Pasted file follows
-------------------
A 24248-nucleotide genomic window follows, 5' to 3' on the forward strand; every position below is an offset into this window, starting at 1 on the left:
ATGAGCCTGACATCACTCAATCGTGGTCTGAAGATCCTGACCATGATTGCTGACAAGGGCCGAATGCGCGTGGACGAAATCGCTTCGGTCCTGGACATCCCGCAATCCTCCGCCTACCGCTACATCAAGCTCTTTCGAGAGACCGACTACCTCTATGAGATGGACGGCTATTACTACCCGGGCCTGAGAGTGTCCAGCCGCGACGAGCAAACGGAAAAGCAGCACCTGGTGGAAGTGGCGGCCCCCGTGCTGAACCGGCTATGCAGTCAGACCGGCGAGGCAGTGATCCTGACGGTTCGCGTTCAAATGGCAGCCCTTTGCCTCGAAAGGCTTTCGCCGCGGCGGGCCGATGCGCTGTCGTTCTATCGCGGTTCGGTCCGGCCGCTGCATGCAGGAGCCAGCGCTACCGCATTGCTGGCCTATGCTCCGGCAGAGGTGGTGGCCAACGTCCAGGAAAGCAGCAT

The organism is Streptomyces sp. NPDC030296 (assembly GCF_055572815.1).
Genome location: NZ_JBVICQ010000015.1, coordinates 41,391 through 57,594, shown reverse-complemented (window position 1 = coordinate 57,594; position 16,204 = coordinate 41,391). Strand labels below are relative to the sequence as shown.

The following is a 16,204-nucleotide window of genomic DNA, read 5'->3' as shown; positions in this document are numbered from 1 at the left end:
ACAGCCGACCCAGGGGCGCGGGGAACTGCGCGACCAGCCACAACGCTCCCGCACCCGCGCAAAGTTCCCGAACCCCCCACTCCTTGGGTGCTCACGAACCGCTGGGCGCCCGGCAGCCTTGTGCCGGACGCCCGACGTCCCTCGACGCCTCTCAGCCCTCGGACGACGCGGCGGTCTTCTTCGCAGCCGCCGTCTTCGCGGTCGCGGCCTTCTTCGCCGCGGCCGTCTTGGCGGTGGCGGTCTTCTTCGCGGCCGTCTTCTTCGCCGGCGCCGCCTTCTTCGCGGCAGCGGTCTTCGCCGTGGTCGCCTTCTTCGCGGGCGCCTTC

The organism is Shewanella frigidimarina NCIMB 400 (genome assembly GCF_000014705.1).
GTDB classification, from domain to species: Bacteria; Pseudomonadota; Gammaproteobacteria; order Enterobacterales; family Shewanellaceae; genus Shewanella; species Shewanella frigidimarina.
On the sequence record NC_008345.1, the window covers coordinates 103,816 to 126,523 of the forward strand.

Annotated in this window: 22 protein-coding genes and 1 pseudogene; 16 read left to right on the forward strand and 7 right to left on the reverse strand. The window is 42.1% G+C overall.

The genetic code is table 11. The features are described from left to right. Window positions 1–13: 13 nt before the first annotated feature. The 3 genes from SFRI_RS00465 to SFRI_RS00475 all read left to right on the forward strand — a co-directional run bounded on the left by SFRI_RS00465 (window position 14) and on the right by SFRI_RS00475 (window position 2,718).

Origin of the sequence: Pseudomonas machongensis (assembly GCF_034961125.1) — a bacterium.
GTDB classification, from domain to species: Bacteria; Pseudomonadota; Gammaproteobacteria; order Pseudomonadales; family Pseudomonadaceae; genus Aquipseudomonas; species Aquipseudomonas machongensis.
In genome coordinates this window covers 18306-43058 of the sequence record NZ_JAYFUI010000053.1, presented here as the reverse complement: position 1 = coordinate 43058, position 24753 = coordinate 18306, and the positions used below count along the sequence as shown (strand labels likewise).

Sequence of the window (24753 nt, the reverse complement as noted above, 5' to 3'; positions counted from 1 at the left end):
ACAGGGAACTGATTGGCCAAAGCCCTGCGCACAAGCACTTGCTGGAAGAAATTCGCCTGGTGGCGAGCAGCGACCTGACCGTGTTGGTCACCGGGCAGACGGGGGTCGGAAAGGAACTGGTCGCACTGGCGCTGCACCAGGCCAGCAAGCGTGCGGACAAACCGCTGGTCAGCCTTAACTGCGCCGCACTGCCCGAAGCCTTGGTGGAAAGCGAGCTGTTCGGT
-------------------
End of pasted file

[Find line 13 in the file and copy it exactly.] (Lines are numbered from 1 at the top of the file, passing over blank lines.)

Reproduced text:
GTDB classification, from domain to species: Bacteria; Pseudomonadota; Gammaproteobacteria; order Pseudomonadales; family Pseudomonadaceae; genus Aquipseudomonas; species Aquipseudomonas machongensis.